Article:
How to Fly with an Infant
Flying with an infant isn’t always easy, but there are many things you can do to help make travel easier on both you and your child. Follow these tips to help make your flight go as smoothly as possible.
Respect Baby’s schedule.
When booking your flight, “think about what you would be doing with your baby at that same time at home,” notes Brianna Meighan, author of How to Fly With a Baby. “If your flight will be boarding at the exact time you would normally feed your baby, give him his meal a few minutes before getting on the plane,” Meighan says. “If you are behind schedule, that’s when you will start to see the meltdowns.”
Consider his personality too. “If your baby usually falls asleep when you’re out running errands, it may not matter what time he flies,” says Jennifer Shu, M.D., pediatrician and co-author of Heading Home with Your Newborn. “But if any little disruption sets him off, book a late-evening flight when he is more likely to sleep through the trip.”
Try to sit near the front of the plane.
Sitting in the front of coach might cost a bit more, but it can make shuffling on and off with Baby less of a pain, Meighan says. If you use a car seat, it must be in a window seat to avoid blocking other passengers. Some carriers also don’t allow them near exit rows or in first class.
Buy a second seat.
Though many airlines allow children younger than 2 to fly in an adult’s lap for free or at minimal cost, Shu and most safety experts advise purchasing a separate seat and bringing an FAA-approved car safety seat. Seats that meet FAA standards will carry the stamp: “This restraint is certified for use in motor vehicles and aircraft.” If yours does not, you will be asked to check it. And even if your car seat is FAA-approved, you should measure it before your trip and confirm with your airline that it will fit.
Pack like a pro.
Fill a carry-on tote with essentials, including extra diapers, wipes and a change of clothes for your little one, your partner and yourself. (You never know who might get thrown up on!) Also bring a rolling trolley bag for the overhead bin. Use this to hold backups of everything already stowed in your checked luggage—you’ll be glad you have them in the event of a delay. Formula and breast milk aren’t held to TSA limits on liquids, but it’s still wise to secure them in plastic bags for easy inspection and to prevent leaks. As for entertainment, just take two or three simple toys and board books, Meighan says. Forget toys that have multiple pieces or make sounds.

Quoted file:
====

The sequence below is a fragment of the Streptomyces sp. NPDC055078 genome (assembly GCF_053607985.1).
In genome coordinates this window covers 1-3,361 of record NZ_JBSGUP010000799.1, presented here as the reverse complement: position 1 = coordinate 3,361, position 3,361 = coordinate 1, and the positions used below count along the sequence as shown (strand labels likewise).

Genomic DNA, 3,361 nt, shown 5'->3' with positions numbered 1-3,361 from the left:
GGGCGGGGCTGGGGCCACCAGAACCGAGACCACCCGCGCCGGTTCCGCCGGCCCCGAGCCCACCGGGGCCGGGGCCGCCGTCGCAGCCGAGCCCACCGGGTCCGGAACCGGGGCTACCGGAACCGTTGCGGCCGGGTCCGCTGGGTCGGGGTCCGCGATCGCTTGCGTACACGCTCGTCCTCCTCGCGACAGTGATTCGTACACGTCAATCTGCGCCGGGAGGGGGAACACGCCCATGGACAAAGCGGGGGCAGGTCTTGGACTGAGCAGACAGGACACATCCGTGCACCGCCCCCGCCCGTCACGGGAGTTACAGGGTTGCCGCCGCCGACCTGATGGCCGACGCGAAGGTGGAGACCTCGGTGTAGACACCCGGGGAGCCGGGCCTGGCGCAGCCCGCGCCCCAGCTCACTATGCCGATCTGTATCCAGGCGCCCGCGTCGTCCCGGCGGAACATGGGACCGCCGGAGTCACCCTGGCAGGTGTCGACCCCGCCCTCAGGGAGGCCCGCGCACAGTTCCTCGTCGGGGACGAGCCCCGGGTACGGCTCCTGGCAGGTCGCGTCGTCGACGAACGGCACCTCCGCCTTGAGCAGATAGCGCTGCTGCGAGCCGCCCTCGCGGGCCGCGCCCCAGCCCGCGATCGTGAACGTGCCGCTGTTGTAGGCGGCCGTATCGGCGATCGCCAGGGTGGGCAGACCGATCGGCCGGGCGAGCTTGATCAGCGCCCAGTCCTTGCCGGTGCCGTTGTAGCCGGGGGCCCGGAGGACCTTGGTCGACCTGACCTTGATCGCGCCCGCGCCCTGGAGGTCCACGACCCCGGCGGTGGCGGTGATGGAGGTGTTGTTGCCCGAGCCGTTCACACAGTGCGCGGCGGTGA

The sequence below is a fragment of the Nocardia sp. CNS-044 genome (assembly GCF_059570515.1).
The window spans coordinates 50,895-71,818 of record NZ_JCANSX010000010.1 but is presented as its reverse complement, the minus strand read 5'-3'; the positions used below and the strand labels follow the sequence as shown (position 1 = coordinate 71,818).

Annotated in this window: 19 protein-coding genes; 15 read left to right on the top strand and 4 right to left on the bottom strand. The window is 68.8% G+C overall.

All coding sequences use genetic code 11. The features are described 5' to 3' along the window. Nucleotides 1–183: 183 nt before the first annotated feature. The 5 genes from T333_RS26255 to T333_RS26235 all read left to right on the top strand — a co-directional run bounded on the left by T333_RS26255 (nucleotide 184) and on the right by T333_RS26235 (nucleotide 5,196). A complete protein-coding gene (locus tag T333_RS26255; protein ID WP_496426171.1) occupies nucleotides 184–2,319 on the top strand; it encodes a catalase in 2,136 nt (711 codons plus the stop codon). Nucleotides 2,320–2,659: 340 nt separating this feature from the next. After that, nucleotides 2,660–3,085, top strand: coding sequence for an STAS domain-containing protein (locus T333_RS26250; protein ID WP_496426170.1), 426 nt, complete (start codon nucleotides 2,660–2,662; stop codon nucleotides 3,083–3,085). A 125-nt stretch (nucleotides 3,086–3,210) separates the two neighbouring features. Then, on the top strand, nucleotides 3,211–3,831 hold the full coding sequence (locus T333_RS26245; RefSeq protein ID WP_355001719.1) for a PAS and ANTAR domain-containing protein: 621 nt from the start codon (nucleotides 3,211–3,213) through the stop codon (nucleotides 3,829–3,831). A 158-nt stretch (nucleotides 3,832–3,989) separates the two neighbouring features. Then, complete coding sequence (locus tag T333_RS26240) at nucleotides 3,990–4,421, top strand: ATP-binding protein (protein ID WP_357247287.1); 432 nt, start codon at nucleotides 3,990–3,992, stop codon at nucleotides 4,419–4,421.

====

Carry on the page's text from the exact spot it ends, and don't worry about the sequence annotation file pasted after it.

Know what to expect at security.
Many airports offer a special security line for families so you don’t have to feel as rushed. Roll up with your child in a lightweight stroller. Once you reach security, take her out and hold her. As the agents examine your stroller and other items, you can walk through the scanner with the baby. When you’re done, plop her back in the stroller and then check your stroller at the gate before boarding.
Don’t sweat ear pain.
Many moms worry that their sweetie will experience ear issues, but most infants don’t have any problem, Shu says. The exception: If your child currently has a cold or ear infection. Air pressure is equalized by the eustachian tube, the passageway leading from the middle ear to the back of the throat, but inflammation and mucus can throw things off balance. If this happens to your baby while in the air, have him suck on a pacifier, bottle or your breast to help open up his passages, Shu advises. Be sure to check with your physician before flying to see if your baby is ill.
Have a feeding plan.
When it’s time to breastfeed, a scarf or blanket can help keep things discreet. Prep bottles of formula at home, Shu says. Measure powdered servings inside a few bottles. Once on board, all you’ll have to do is take them from your carry-on and add water. If your munchkin is old enough to eat solids, pack baby food pouches for less mess at mealtime, Meighan notes.
Learn to diaper deftly.
Many larger airplanes now have at least one bathroom with a changing table in it, so ask the flight attendant if you don’t see one. If you’re in luck, just take your changing pad along with you. No designated spot? Change him in your lap (practice this at home first). Sit down on the closed toilet seat. Lay your baby on your lap facing you, and swap the old diaper for a new one. Or, if he’s old enough to stand, use one hand to hold him upright in front of you and the other to wipe and change.
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